If Howards End lacks the fully mature artistry of A Passage to India, it is largely free from the negative effects upon Forster's art of his later skepticism—a disturbing austerity verging upon spiritual fatigue, and an almost excessive distancing of the writer from his characters verging upon indifference to them. In Howards End the Schlegel sisters are involved in emotionally more central situations than are Fielding, Aziz, and Adela Quested, and they are themselves warmer, more impulsive, and more genial. In some ways their perplexities and valuations of experience—reflecting their life in the now spiritually removed period of prosperous Edwardian England—are indeed remote. Yet Helen and Margaret Schlegel, through their sensitivity, conscientiousness, and moral complexity, achieve at times a depth and spaciousness transcending the somewhat limited universe prescribed for their activity and warrant a continued concern with the novel. Forster has also conceived their friends, acquaintances, relatives, and antagonists, for the most part, with vigor, with understanding, and with sympathy.
In march of 1890, after a preparatory experience with Madame Blavatsky's Theosophical Society, W. B. Yeats joined the Hermetic Students of the Golden Dawn. Like Joris-Karl Huysmans, who at about this time became interested in the activities of the French counterpart of the Golden Dawn, “Le Grand Ordre Kabbalistique du Rose Croix,” Yeats's interests were largely aroused by the willingness of the members of the group to experiment with magical practices. Where Yeats, however, committed himself by oaths and rituals to a cult which pretended to be the guardian of ancient insights into the super-sensory life, Huysmans stood apart, first skeptical, then fascinated, and finally outraged. The eccentric MacGregor Mathers headed the London Rosicrucians, and he and his French wife, the sister of Henri Bergson, were acquainted with all the principal figures involved with the slightly older French order. The latter had been founded in 1888 by Sâr Joséphin Péladan and the self-styled nobleman Stanislas de Guaita. The French group existed on the shady fringe of clerical politics in the hostile rationalism of the early Third Republic, and it was in search of documentary material for a novel about this fantastic circle of clerical Royalists that Huysmans was first drawn to them. Like Saul who only sought lost asses, this quest led him, as he came to believe, to God's grace.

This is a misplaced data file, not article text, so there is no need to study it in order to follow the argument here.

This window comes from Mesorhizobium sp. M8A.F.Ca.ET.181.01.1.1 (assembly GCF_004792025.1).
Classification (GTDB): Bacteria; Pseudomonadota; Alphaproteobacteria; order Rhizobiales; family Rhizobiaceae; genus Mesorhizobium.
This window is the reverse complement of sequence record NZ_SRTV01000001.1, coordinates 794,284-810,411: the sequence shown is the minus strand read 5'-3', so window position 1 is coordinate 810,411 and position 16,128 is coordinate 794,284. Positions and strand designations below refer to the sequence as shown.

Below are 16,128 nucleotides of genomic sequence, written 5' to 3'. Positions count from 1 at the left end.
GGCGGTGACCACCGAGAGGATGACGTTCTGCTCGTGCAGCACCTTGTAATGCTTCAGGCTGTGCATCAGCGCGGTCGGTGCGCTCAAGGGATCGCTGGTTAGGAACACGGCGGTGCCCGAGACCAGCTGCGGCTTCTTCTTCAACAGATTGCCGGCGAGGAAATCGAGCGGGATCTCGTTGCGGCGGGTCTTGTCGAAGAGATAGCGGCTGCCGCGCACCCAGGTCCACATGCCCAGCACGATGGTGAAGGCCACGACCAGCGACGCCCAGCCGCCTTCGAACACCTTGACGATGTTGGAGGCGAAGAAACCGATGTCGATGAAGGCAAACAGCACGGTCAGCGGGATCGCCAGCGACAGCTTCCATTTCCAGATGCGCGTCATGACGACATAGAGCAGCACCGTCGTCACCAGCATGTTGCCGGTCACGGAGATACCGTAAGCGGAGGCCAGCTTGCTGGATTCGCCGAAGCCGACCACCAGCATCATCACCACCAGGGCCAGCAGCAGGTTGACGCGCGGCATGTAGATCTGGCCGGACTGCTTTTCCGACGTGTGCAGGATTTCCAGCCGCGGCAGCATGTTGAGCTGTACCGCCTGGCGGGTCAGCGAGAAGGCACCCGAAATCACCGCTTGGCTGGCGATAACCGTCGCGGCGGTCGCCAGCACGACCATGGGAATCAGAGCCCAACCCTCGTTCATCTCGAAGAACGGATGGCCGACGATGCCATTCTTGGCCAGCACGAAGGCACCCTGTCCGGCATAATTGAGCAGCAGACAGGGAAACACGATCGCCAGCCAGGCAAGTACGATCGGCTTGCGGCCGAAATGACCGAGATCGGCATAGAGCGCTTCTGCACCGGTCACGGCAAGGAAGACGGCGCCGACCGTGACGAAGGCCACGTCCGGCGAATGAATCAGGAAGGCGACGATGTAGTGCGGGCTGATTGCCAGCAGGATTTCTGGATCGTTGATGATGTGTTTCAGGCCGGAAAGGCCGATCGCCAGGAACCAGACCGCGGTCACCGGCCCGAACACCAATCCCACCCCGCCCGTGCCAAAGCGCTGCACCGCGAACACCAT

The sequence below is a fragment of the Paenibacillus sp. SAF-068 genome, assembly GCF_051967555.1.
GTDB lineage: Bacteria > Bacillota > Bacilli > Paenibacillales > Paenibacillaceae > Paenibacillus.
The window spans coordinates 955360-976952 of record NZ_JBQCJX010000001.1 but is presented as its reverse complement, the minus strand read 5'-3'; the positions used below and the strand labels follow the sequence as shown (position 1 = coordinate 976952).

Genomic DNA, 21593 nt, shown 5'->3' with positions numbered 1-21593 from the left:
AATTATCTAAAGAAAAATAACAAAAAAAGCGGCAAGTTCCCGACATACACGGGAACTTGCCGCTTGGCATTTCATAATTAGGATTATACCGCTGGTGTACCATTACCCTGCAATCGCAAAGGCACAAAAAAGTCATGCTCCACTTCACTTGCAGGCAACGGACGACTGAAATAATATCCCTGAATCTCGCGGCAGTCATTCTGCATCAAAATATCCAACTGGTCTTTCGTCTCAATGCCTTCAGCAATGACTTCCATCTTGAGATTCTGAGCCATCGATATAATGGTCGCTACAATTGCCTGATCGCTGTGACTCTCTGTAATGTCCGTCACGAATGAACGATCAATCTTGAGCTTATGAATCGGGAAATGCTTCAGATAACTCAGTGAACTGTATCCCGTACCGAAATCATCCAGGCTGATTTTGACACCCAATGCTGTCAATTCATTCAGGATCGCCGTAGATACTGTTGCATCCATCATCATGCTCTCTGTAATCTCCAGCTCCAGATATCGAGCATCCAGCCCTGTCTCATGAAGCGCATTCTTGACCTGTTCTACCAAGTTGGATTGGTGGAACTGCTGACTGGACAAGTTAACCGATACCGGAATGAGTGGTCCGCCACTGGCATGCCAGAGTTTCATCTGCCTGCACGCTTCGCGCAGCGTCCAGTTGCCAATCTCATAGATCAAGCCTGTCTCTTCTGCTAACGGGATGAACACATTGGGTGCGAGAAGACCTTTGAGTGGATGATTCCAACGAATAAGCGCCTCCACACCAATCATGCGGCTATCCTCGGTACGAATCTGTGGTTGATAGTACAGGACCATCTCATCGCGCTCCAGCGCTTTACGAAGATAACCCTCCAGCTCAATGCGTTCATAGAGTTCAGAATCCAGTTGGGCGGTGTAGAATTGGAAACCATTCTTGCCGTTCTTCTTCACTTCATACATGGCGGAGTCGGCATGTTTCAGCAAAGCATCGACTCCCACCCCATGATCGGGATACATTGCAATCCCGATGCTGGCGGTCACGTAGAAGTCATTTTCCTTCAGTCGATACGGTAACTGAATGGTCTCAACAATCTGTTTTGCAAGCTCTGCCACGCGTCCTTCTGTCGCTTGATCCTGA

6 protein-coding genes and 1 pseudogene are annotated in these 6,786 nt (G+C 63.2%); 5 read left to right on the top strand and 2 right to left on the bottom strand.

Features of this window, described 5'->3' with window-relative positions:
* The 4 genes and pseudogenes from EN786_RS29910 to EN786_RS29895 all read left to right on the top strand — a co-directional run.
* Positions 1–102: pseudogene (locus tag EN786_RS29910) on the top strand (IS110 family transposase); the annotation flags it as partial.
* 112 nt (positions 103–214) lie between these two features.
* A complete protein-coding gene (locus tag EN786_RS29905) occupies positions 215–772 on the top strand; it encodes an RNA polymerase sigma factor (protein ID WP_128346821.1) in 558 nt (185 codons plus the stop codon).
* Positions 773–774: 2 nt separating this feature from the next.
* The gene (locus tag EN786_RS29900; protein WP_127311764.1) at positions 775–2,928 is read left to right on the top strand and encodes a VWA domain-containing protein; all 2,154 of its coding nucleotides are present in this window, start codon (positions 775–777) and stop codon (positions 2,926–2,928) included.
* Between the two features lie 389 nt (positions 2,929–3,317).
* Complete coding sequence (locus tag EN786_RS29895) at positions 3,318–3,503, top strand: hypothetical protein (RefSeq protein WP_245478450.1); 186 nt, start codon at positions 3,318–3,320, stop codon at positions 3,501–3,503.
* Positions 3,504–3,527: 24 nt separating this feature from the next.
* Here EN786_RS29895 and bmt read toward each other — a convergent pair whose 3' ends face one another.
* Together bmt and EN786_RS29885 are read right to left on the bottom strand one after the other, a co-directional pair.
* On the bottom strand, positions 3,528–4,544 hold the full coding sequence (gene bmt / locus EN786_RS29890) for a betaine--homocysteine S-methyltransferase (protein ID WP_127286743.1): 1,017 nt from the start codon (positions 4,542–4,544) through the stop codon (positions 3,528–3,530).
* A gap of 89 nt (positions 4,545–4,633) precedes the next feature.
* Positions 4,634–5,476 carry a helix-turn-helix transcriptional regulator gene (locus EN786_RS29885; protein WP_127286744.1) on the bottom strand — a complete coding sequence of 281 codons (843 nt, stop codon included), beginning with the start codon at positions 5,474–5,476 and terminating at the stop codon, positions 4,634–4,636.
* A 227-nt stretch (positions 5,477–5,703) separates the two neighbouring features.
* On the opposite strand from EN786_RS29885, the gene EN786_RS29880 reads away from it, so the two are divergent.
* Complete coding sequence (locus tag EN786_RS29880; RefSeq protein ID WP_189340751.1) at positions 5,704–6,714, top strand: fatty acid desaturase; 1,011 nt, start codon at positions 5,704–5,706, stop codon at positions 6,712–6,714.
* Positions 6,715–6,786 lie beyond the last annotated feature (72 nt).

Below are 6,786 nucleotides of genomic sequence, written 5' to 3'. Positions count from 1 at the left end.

Before he became a Catholic Huysmans was, in effect, something of a Manichean. As Yeats did, he sought experimental evidence to confirm the existence of opposing forces of good and evil, and when he had this evidence he rejected forcefully the Devil through whom he had found God. Yeats was more equivocal. The inversion of values in Huysmans' A rebours, and of ritual in his Là-bas never confounded or reconciled the opposition of good and evil and of false and true worship, as Yeats tried to do in his Rosicrucian stories of 1896. But then Huysmans was never so deeply involved as Yeats in constructing out of the farrago of late nineteenth-century occult beliefs a systematic basis for his life. The Rosicrucian Golden Dawn did provide the beginnings for such a systematic basis, and in his three stories of 1896, “The Tables of the Law,” “Rosa Alchemica,” and “The Adoration of the Magi,” Yeats draws on the beliefs and rituals of his cult. It seems to me that there are elements in the first two of these Rosicrucian stories which have curious affinities to the writings of Huysmans, and these become significant in the context of other relations between the two writers.
In 1892, at the age of thirty-six, Bernard Shaw was a notorious socialist and a bachelor, living with his musical mother and sister in London. He had begun paying his way seven years before as a critic of art; now he assayed music; soon, in 1894, it was to be weekly evaluation of the drama. Four of his six novels—five of them written while his mother supported him—had appeared obscurely and unprofitably. In 1891 a young Dutch friend and fellow critic, Jacob T. Grein, had produced Ibsen's Ghosts to inaugurate the new Independent Theatre in support of Shaw's almost solitary campaign for the New Drama. Grein sought but could not at first find an adequate English play in the new vein. “This was not to be endured,” Shaw later recalled. “I had rashly taken up the case, and rather than let it collapse, I manufactured the evidence.” He had embarked upon Widowers' Houses in 1885 only to lay it aside uncompleted; he now finished it, and Grein produced it on 9 December 1892 at the Royalty Theatre, on quite unfashionable Dean Street in Soho. It was Shaw's first appearance on any stage.